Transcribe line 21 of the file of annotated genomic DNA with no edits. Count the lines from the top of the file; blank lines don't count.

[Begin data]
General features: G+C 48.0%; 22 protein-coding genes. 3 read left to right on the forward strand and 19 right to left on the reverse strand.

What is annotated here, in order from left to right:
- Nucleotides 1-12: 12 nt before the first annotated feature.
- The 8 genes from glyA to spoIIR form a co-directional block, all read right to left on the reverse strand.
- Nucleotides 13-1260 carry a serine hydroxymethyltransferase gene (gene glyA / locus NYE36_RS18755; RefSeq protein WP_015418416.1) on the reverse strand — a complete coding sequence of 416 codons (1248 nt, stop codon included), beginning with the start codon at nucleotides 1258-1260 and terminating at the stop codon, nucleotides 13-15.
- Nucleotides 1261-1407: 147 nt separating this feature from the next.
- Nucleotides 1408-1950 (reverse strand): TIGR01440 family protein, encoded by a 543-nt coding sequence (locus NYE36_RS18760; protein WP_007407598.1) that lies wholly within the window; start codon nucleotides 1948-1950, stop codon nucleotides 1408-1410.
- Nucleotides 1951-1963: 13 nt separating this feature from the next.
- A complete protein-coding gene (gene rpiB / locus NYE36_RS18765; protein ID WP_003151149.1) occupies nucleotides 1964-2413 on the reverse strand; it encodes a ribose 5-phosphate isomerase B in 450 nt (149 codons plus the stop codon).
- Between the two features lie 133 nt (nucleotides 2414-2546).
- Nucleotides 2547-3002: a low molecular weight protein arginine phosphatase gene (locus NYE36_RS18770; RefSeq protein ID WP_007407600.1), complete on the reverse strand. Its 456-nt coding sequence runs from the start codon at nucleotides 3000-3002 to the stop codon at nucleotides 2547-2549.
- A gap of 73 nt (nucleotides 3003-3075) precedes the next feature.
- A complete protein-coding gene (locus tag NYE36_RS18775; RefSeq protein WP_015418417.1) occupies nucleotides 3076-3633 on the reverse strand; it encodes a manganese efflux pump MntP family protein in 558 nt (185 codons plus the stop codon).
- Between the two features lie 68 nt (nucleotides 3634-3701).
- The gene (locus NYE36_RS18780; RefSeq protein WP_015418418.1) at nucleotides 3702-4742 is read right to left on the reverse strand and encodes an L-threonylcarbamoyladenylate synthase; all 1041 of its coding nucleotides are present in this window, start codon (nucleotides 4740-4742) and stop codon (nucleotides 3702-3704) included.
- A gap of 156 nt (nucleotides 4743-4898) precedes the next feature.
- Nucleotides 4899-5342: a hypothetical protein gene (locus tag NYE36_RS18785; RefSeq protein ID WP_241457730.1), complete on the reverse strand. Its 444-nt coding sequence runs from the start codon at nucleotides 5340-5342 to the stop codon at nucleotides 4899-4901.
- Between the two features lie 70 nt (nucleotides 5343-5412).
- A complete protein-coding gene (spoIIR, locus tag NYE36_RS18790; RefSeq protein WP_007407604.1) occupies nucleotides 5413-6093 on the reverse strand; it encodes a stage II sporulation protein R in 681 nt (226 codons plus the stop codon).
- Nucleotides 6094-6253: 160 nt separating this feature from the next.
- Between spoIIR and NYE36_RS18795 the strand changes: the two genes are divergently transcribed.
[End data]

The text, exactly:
- Between spoIIR and NYE36_RS18795 the strand changes: the two genes are divergently transcribed.